The dead man, it emerges, has committed seppuku to protest the baroquely barbaric excesses of Lord Naritsugu (a fantastic Goro Inagaki), the shogun’s half brother, who’s poised to assume even greater power. Pretty, petty and very likely insane, with a lazy walk and small twitchy smile, Naritsugu is the embodiment of outrĂ© imperial decadence. He doesn’t just rape the wife of a minion, he also murders her husband in front of her, hacking at the poor man’s (off-screen) body and lopping off the head with so much force it rolls across the floor. Later, during another convulsion of violence, while murdering a family, Naritsugu will kick a ball across a court and still later will boot another severed head in similar fashion. For him it’s all the same.

These cruelties and others serve as the evidence against Naritsugu, justifying the ensuing violence that will wash blood away with blood. This sanguineous deluge comes, but all in good time because first Mr. Miike has to round up his avengers, the 13 warriors of the film’s title. It’s a sign of difficult samurai times that the leader of the group, Shinzaemon Shimada (the great Koji Yakusho), enters perched on a fishing ladder, a pole in his hand. It’s unclear if he’s fishing for food or leisure, but the point is that he’s fishing, not fighting, having resigned himself to a quiet twilight. Like the not especially dirty dozen he assembles, Shinzaemon finds purpose in battle: he becomes a samurai again, with a flashing and wet sword.

Monday, August 08, 2011

Do the Work

You can't guarantee the results, but you have to do the work. Below is an excerpt from a review of one of Steven Pressfield's books, Do The Work. The whole review may be read here.


The good news is that you can change your life at any point, on any day, regardless of your age, health, financial status, technical ability or experience.

The bad news is you will have to continue to change it—you, pushing that c*cksucking boulder up that motherf*cking hill—every day of your life, regardless of your age, health, financial status, technical ability or experience.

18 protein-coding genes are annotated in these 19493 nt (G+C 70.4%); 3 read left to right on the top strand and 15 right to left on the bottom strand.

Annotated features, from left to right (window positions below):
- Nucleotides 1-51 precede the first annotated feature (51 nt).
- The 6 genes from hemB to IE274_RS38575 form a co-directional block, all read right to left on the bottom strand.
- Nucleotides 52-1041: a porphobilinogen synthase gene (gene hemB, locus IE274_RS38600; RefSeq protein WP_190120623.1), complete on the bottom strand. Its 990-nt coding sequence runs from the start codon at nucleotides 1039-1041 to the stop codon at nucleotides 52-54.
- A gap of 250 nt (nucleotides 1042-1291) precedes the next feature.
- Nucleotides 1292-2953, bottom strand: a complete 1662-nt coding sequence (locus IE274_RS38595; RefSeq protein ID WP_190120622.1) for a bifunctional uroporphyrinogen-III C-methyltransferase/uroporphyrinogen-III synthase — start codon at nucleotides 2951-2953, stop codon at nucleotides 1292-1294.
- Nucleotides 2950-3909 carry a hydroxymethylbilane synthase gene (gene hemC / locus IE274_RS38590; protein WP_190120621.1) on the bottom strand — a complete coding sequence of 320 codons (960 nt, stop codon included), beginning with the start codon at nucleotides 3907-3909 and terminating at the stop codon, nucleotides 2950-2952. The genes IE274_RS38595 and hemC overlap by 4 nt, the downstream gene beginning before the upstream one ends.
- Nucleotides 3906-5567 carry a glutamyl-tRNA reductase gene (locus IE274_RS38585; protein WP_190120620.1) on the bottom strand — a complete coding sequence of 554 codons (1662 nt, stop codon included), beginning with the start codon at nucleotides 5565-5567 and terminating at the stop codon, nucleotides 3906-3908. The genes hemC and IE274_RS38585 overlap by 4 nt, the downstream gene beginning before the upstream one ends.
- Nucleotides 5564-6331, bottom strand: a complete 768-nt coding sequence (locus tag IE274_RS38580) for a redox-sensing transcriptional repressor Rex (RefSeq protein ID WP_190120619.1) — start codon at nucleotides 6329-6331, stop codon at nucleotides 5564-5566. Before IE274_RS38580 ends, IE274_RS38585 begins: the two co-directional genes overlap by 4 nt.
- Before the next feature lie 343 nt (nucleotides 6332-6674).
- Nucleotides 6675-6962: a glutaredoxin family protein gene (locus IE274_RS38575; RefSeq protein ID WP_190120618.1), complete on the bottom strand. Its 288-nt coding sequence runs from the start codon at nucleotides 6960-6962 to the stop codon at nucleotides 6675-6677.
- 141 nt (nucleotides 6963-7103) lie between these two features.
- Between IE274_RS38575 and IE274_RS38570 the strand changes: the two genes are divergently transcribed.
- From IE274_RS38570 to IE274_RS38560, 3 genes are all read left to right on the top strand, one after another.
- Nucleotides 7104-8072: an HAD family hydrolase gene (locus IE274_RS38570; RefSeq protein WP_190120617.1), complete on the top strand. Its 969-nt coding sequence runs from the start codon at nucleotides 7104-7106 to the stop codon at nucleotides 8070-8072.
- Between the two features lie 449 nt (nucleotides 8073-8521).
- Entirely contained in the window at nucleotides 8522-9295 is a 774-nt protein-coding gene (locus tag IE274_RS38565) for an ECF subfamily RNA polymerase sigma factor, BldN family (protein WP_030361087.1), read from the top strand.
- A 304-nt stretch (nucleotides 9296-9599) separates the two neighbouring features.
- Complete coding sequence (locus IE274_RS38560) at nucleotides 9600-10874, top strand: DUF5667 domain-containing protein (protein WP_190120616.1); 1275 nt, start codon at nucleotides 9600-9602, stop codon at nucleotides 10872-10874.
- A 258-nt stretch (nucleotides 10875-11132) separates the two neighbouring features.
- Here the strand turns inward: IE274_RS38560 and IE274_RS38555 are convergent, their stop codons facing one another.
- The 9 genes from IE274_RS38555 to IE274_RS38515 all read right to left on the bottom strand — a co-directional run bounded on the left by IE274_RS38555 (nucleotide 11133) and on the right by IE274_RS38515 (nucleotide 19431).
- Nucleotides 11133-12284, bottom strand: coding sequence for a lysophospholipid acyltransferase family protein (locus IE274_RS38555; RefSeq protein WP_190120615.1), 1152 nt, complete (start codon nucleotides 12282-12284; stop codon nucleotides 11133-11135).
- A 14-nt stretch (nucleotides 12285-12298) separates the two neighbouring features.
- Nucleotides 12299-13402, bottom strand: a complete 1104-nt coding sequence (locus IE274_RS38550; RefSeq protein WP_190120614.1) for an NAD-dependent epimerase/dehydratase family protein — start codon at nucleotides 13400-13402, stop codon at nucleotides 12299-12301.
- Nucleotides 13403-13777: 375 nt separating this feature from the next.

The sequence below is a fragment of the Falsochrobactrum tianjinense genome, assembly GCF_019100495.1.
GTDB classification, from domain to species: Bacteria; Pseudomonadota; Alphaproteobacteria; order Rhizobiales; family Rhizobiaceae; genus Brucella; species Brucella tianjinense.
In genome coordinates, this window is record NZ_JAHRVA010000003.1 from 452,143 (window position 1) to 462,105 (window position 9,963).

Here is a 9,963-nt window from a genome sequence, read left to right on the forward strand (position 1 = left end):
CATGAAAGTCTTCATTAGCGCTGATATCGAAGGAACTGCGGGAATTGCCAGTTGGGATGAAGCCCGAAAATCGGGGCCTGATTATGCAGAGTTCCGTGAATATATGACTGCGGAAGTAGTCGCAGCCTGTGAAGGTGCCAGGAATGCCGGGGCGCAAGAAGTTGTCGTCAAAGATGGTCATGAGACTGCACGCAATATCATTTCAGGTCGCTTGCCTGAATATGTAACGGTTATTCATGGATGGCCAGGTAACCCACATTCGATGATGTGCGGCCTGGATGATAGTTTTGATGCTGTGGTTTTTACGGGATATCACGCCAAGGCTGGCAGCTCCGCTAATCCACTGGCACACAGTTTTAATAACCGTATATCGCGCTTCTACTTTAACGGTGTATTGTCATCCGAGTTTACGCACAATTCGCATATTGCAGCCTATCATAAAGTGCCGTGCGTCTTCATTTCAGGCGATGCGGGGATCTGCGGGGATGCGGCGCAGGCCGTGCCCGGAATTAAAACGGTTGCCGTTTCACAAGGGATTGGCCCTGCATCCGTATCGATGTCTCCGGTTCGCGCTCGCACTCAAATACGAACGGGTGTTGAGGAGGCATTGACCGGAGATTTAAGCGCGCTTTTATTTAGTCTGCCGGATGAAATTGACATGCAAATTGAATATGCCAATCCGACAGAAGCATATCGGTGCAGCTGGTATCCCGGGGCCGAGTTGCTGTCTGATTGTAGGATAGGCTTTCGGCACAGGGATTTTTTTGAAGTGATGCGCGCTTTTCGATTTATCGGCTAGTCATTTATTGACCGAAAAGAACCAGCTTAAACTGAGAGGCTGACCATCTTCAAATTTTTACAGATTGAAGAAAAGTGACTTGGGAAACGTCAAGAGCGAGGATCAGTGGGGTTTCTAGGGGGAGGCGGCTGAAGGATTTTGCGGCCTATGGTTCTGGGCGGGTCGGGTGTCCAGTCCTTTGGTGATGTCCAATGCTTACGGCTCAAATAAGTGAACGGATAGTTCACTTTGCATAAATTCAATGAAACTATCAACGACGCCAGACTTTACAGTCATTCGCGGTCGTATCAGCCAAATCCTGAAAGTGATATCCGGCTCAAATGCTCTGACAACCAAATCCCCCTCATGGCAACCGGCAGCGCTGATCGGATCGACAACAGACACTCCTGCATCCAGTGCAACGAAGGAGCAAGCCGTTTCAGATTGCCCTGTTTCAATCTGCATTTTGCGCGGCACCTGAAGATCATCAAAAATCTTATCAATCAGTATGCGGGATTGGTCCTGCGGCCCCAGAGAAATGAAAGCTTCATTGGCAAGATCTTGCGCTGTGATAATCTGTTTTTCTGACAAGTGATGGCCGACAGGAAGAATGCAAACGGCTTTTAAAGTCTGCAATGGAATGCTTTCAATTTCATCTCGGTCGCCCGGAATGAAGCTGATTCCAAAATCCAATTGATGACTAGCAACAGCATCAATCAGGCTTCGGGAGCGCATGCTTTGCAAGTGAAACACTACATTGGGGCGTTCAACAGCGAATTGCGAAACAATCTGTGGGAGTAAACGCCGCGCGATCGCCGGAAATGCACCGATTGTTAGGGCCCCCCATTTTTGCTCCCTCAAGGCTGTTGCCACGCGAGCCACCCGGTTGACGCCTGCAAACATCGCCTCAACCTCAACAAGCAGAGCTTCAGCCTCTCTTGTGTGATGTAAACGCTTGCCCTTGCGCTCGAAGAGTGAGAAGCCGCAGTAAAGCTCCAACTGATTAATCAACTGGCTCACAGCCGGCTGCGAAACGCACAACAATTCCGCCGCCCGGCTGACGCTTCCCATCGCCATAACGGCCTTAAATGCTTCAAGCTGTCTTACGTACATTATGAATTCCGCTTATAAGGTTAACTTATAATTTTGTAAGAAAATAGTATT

Every day. No exceptions.

Because the way to change—to creating things that never before existed, to fixing things people didn’t realize were broken, to making anything—is not through daydreaming or wishing or fairy dust, but through work. Joyful, tedious, challenging, maddening, daily work.

Steven Pressfield’s newest book, Do the Work, is a sort of high-octane, super-condensed variation on his previous devotional for makers, The War of Art. It’s shorter and tighter and carries a greater sense of urgency—perhaps because Pressfield has weathered the daily battle of getting meaningful things done that much longer, but also perhaps because the change cycle has accelerated in the nine years since he introduced us to Resistance, that bane of all meaningful change.

Friday, August 05, 2011

Who Needs Fiction: The Flying Fists of Kung Fu

An article in The Economist. The original article may be read here.

Hong Kong Airlines

Kung Fu flight attendant

Apr 21st 2011, 11:32 by A.B.

NEXT time you travel with Hong Kong Airlines, you might want to think a little harder about behaving loutishly. The carrier's cabin crew have been given compulsory training in wing chun, a form of kung fu that is ideal for close-quarter combat.

A spokeswoman for the airline told the Sunday Morning Post about a recent in-flight application of the new skills:
One of the passengers was sick but he was probably drunk and felt unwell. The crew member attended to him and she realised her fitness was helping her, especially because the guy was quite heavy.
Normally, a female cabin crew can't handle a fat guy, especially if he's drunk, but because of the training, she can handle it quite easily.
An article on Wing Chun wouldn't be complete without a video of Bruce Lee, would it? 


Tuesday, August 02, 2011

Two Book Reviews

Below are excerpts of book reviews for two books I've recently added to my wish list. I think you might like to read them too. With each exceprt I've included a link to the full review.

Character Building

When I used to ask my mother about her family village in China, she always said it was three hours from Canton by bus. A hundred years ago, when my great-grandfather left China for good, that couldn’t have been far, but it was certainly no help in locating it. So I was pleased — though still mystified — to read in Deborah Fallows’s charming and witty little book that in China, “if you ask someone where their hometown is, they’ll say it is seven hours by bus. Or four hours by train. They won’t tell you where it is.”